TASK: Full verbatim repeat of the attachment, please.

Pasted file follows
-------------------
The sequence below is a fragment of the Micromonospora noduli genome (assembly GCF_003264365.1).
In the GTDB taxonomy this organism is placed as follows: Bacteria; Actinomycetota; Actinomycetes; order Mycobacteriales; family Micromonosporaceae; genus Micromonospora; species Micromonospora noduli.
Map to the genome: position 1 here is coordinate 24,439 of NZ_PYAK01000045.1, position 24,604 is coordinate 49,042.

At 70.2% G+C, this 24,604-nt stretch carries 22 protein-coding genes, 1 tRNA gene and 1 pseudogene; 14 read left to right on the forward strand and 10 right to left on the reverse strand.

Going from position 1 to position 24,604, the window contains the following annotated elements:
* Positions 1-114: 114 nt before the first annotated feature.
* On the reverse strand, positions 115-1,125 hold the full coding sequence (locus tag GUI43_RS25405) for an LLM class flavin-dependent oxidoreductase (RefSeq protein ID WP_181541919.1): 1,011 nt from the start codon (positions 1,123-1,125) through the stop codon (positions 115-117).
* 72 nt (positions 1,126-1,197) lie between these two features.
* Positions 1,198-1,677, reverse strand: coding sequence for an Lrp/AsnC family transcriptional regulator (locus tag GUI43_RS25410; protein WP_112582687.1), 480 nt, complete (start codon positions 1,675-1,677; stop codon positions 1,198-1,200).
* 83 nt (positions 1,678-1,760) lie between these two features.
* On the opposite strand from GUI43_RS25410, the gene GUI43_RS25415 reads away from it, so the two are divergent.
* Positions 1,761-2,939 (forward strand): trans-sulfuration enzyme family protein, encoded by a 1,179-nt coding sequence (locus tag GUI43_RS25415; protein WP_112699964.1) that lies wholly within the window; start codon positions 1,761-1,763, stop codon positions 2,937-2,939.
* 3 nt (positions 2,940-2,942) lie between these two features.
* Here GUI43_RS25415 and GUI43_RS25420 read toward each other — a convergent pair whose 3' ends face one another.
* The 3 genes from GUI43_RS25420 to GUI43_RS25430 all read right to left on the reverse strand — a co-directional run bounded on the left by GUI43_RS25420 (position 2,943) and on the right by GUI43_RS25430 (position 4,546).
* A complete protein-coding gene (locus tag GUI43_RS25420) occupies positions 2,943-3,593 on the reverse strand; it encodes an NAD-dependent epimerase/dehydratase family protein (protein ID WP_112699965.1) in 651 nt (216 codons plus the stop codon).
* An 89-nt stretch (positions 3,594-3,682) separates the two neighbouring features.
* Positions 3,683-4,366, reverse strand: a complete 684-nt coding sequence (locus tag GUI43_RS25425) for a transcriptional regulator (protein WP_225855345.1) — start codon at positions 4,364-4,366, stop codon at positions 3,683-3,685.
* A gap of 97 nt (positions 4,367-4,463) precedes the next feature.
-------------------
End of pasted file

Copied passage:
The sequence below is a fragment of the Micromonospora noduli genome (assembly GCF_003264365.1).
In the GTDB taxonomy this organism is placed as follows: Bacteria; Actinomycetota; Actinomycetes; order Mycobacteriales; family Micromonosporaceae; genus Micromonospora; species Micromonospora noduli.
Map to the genome: position 1 here is coordinate 24,439 of NZ_PYAK01000045.1, position 24,604 is coordinate 49,042.

At 70.2% G+C, this 24,604-nt stretch carries 22 protein-coding genes, 1 tRNA gene and 1 pseudogene; 14 read left to right on the forward strand and 10 right to left on the reverse strand.

Going from position 1 to position 24,604, the window contains the following annotated elements:
* Positions 1-114: 114 nt before the first annotated feature.
* On the reverse strand, positions 115-1,125 hold the full coding sequence (locus tag GUI43_RS25405) for an LLM class flavin-dependent oxidoreductase (RefSeq protein ID WP_181541919.1): 1,011 nt from the start codon (positions 1,123-1,125) through the stop codon (positions 115-117).
* 72 nt (positions 1,126-1,197) lie between these two features.
* Positions 1,198-1,677, reverse strand: coding sequence for an Lrp/AsnC family transcriptional regulator (locus tag GUI43_RS25410; protein WP_112582687.1), 480 nt, complete (start codon positions 1,675-1,677; stop codon positions 1,198-1,200).
* 83 nt (positions 1,678-1,760) lie between these two features.
* On the opposite strand from GUI43_RS25410, the gene GUI43_RS25415 reads away from it, so the two are divergent.
* Positions 1,761-2,939 (forward strand): trans-sulfuration enzyme family protein, encoded by a 1,179-nt coding sequence (locus tag GUI43_RS25415; protein WP_112699964.1) that lies wholly within the window; start codon positions 1,761-1,763, stop codon positions 2,937-2,939.
* 3 nt (positions 2,940-2,942) lie between these two features.
* Here GUI43_RS25415 and GUI43_RS25420 read toward each other — a convergent pair whose 3' ends face one another.
* The 3 genes from GUI43_RS25420 to GUI43_RS25430 all read right to left on the reverse strand — a co-directional run bounded on the left by GUI43_RS25420 (position 2,943) and on the right by GUI43_RS25430 (position 4,546).
* A complete protein-coding gene (locus tag GUI43_RS25420) occupies positions 2,943-3,593 on the reverse strand; it encodes an NAD-dependent epimerase/dehydratase family protein (protein ID WP_112699965.1) in 651 nt (216 codons plus the stop codon).
* An 89-nt stretch (positions 3,594-3,682) separates the two neighbouring features.
* Positions 3,683-4,366, reverse strand: a complete 684-nt coding sequence (locus tag GUI43_RS25425) for a transcriptional regulator (protein WP_225855345.1) — start codon at positions 4,364-4,366, stop codon at positions 3,683-3,685.
* A gap of 97 nt (positions 4,367-4,463) precedes the next feature.